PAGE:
Demand for fourth-generation fighter aircraft still strong in fifth-generation era, says GlobalData

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Following the news that the United States Air Force (USAF) is looking to acquire a new fourth-generation aircraft, even as the fifth-generation F-35 fleet expands, Abhijit Apsingikar, Aerospace & Defense Analyst at GlobalData, a leading data and analytics company, offers his view:

The USAF’s studies into the future composition of its tactical aircraft fleet suggests the possibility of the service ordering the design and development of a new fourth-generation fighter aircraft platform. This will help overcome some of the up-gradation issues with available platforms.

“GlobalData’s 2019 analysis stated that the prohibitive costs of procuring fifth-generation fighter aircraft in any significant volumes precludes them from fully replacing 4-4.5-generation fighter aircraft. This statement still holds true and now has been further validated. Although fifth-generation fighter aircraft such as F-35 represents the pinnacle of modern military aerospace technology, the enormous operational and maintenance costs associated with platforms will continue to preclude them from fully replacing 4-4.5-generation aircraft.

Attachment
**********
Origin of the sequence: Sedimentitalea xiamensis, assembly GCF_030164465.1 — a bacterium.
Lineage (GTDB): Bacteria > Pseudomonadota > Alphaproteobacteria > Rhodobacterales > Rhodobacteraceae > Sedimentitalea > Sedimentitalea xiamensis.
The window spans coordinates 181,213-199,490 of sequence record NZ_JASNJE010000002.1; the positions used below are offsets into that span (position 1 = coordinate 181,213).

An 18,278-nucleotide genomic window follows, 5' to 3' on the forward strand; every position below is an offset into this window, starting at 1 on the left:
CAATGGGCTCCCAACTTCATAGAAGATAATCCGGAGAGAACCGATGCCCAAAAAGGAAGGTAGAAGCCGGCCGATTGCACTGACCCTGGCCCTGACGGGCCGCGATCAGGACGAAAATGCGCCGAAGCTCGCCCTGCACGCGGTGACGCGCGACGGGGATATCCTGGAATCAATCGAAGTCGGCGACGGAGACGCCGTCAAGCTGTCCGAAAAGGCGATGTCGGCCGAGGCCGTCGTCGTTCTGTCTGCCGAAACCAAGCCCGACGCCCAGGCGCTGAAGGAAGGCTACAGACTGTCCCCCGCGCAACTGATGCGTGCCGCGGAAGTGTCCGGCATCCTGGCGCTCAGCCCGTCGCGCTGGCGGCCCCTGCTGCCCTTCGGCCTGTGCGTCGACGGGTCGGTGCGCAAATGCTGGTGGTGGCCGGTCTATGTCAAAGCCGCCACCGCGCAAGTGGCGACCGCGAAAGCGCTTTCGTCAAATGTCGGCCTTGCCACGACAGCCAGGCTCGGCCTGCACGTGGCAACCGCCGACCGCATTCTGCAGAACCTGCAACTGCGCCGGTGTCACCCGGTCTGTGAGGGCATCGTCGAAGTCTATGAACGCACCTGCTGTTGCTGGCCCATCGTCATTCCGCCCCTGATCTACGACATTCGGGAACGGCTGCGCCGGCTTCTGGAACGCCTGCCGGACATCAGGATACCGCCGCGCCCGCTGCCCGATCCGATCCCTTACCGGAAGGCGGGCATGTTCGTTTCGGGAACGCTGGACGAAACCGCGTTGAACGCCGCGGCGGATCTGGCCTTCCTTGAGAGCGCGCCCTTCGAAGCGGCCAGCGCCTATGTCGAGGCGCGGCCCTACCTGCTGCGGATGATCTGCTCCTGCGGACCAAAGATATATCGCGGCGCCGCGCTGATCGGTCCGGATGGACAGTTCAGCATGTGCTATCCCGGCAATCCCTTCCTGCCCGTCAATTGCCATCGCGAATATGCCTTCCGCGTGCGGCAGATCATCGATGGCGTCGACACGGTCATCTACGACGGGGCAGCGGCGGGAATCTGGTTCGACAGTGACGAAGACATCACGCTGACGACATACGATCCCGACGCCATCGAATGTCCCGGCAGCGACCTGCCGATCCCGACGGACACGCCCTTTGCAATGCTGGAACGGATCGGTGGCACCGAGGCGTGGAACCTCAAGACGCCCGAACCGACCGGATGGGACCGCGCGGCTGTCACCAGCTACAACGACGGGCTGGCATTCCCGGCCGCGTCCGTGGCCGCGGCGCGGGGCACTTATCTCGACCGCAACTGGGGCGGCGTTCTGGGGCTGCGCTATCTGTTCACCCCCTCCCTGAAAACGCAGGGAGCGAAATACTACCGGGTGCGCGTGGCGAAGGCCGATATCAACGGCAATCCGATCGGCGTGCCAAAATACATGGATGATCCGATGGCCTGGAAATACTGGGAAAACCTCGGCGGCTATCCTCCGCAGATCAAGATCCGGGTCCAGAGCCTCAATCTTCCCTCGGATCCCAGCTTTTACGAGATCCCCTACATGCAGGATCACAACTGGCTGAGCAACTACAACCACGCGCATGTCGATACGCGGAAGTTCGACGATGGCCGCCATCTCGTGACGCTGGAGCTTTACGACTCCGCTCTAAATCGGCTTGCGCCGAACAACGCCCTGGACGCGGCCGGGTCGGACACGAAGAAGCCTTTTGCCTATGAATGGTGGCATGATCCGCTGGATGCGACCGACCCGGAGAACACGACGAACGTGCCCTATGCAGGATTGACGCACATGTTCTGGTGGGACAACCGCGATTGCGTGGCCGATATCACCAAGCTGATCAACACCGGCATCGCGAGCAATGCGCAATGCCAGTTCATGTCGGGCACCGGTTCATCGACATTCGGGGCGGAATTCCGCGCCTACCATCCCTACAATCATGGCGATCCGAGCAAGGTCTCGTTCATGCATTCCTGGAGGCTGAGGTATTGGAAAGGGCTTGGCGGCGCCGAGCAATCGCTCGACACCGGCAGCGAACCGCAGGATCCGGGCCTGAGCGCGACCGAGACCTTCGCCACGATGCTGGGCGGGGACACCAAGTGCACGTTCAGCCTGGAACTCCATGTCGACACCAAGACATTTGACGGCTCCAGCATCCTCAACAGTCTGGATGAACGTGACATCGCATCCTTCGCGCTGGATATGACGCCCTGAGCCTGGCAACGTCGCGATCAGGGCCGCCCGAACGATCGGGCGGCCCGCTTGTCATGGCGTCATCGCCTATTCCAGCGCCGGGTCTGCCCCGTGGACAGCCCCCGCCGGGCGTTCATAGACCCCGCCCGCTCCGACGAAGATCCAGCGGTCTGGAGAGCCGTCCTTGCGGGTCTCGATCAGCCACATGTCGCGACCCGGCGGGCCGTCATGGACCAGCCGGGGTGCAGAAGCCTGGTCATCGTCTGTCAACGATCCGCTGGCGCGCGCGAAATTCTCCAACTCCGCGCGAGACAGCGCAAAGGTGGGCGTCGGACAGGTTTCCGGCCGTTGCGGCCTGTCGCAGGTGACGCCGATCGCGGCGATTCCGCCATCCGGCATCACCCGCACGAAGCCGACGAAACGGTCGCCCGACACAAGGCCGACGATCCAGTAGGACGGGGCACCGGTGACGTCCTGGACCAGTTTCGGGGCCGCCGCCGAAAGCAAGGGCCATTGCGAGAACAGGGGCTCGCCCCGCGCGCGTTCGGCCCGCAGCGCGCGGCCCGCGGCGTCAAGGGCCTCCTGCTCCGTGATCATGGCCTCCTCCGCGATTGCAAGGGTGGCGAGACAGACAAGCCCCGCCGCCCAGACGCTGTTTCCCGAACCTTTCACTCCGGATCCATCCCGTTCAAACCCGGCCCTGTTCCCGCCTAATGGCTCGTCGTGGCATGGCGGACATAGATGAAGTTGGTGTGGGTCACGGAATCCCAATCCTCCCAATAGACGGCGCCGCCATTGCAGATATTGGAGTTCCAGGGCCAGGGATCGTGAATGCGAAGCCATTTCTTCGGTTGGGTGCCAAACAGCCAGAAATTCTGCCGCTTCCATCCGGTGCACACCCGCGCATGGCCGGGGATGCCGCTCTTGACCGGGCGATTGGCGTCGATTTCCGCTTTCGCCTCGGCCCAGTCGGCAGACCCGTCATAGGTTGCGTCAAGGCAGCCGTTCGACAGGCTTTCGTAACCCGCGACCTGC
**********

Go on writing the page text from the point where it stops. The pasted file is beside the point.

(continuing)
“Fifth-generation fighters typically have a higher maintenance requirement especially with respect to their low observable coating and require frequent servicing. They also have a significantly lower availability as compared to fourth-generation platforms. Thus 4-4.5-generation aircraft platforms such as the F-16 Viper, Gripen E, Eurofighter Typhoon, Rafale, SU-35 and F-15 will continue to remain relevant in air combat operations for the foreseeable future.

“The fourth-generation fighter aircraft nevertheless will undergo significant transformation, especially in terms of signature management of its Radar Cross Section (RCS) and electronic-warfare self-defence suite. Technological innovations such as high-speed data-links, sensor fusion, Radar Absorbent Material (RAM) coatings, long-range passive IRST sensors, Enclosed Weapon Pods (EWP), Submerged RAM air turbines and recessed hardpoints will witness widespread adoption to mitigate the radar profile of future fourth-generation fighter aircraft.

“A clear demarcation in operational roles for both fifth and fourth-generation aircraft will be established. Fifth and the upcoming sixth-generation fighter aircraft will be the bedrock of USAF Next Generation Air Dominance (NGAD) strategy and will be pivotal in Suppression and Destruction of Enemy Air Defenses (SEAD/DEAD) roles and Combat Air Patrol (CAP) duties. Ground attack bombing role will be relegated to fourth-generation fighter aircraft, as their greater payload capacity will be crucial in ground attack duties. This applies universally to all air forces worldwide and as air forces try to navigate a future with constrained funding, cost-effective fourth-generation platforms will remain relevant at least for the next three to four decades.”

19 February 2021

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